By Kristof Decoster


Rio+20, the upcoming G20 summit in Mexico and the European football championship might feel like worlds apart, but they have one thing in common: it’s all about Europe these days. The current football bonanza in Poland and Ukraine feels a bit like the Titanic orchestra, playing on while the euro-ship is sinking. Awful timing, both for the Rio+20 sustainability conference and the football championship, now that a Grexit seems more than likely and Spanish debt financing (and Italian, and …) is all over the press. But yes, watching some of the games in Poland and Ukraine, the similarities with the EU debt crisis are all too obvious, if you zoom in on country teams and football stars.


I haven’t had a chance yet to watch the Greek team, but from what I heard, the Greeks pretty much play like the hapless (‘junk’) team they’re supposed to be these days. As for the Irish, they looked tired and very, very old yesterday against the Spanish. As if not just Irish youth have left the country in droves, but also a bunch of Irish young football players. But you have to give the oldies credit for their fighting spirit, in spite of the overwhelming Spanish opposition. And at least they refrain from whining, unlike the Portuguese prima donna Christiano Ronaldo, who always gives a bit the impression of a spoiled child – and even more so when confronted with ‘Messi’ chants by the supporters from the other team.


The Spanish team – world and European champions – played as if everything is still normal, yesterday. Everything under control. The triangles and other geometrical figures woven by the likes of Iniesta, Silva and Xavi were of a rare beauty. Admittedly, it helps if Puyol is not around. In these dire times, the Spanish players play for their country, even if there is talk of some Barça-Real animosity and Catalan players abound in the team. That might be due to their old and wise coach, Del Bosque, who looks like your grandfather and acts like your grandfather.


The Germans have embraced a modern kind of football since 2006 – not just their economy has been modernized in this first decade of the millennium. They’ve always been cool-headed, solid and efficient (think Angela Merkel, or Bastian Schweinsteiger), but now they also play the attacking game, under the instigation of their flashy coach, Joachim Löw. “Total football”, no more, no less. AAA rating.  And they’re now also capitalizing on new resources like Mario Gomez and Mesut Özil, in whom you can see the (wider) European interdependence at work, or even Boateng, a product of globalization.


The (Eurosceptic) British then: they give me the impression of playing with an air of ‘we don’t really belong here’, already with their hearts and minds at the Olympics in London, perhaps. But tonight, Wayne Rooney is back, and apparently he’s itching to play. Let’s see whether that makes a difference.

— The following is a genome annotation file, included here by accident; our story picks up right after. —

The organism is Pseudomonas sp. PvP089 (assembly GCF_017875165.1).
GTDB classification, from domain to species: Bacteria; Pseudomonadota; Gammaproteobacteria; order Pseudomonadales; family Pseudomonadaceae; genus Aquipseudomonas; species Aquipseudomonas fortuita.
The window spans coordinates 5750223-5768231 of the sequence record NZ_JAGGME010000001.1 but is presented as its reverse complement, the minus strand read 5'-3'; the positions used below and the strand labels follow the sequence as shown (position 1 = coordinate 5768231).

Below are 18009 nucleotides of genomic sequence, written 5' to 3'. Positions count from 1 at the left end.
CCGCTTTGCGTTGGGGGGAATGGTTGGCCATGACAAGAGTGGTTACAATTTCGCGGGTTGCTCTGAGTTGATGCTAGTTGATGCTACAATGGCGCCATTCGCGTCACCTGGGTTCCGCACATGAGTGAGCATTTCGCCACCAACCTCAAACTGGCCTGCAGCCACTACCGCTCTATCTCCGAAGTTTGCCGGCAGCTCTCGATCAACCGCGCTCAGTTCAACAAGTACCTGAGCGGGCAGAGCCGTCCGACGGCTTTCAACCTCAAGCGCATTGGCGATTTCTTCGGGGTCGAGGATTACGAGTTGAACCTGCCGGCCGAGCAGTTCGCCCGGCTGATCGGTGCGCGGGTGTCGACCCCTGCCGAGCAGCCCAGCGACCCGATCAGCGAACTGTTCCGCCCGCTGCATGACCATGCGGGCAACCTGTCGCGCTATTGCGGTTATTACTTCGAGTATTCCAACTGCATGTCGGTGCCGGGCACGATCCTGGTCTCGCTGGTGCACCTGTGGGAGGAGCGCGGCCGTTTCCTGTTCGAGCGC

The French, outsiders this time, play with an entirely new team and a new coach, Laurent Blanc. Yet, this tournament might come too early for them to have a big impact. François Hollande, the new kid on the block in European policy circles, also hasn’t been able to steer the euro discourse in a fundamentally different direction.  Meanwhile, his wife is causing him trouble. Also a very French thing, lately.


The Italians are in a league of their own, as you might have guessed. Their midfield features gracious old players like Andrea Pirlo – who reminds me of Mario Monti – while strikers like the gay bashing Cassano and gaffe-prone Balotelli remind me of… (yes, you know whom). But the Italians look combative, in this tournament, and they still have a fighting chance to go to the next round. As in: their debt situation is still not considered as bad as other Southern European countries’ by the markets.


Finally, the Dutch. As usual, in the run-up to Euro 2012, they reckoned they had a good chance to win the tournament – “we’re better than the Germans”. Yet, after two games, they already seem on their way out; at the very least they will need a German ‘bail-out’ in the last game. Ouch. Feels pretty much like the fate of their finance Minister in recent months, Jan Kees de Jager, who was first lecturing Southern European countries, but then relegated to “deficit trouble-status” himself.  Arjen Robben, dubbed ‘Alleinikov’ in the German press for his rather selfish way of playing, is one of the football stars who get the flack. If things go wrong, suddenly people realize these guys are stupendously overpaid.


There are also plenty of merciless Euro 2012 ‘rating agencies’: the press, football pundits, ex-football stars (think Mehmet Scholl) and current successful coaches (yes, José Mourinho, that would be you).   Finally, Polish and Russian hooligans resemble extreme-right ‘Golden Dawn’ politicians in Greek talk shows. Talking is for wussies.


After one week of superb football, we can safely conclude the following: the euro might go down in the coming weeks, but European football never will.

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One Response to Euro 2012: The euro might go down, but there will always be European football

  1. kdecoster says:

    As for the next Euro 2012 episode with a special ‘debt crisis’ connotation: on Friday, Germany faces Greece in the quarter finals !

    Even better: Mrs. Merkel can attend the game, as it will take place in Gdansk, Poland. Let’s hope Tsiras shows up too.

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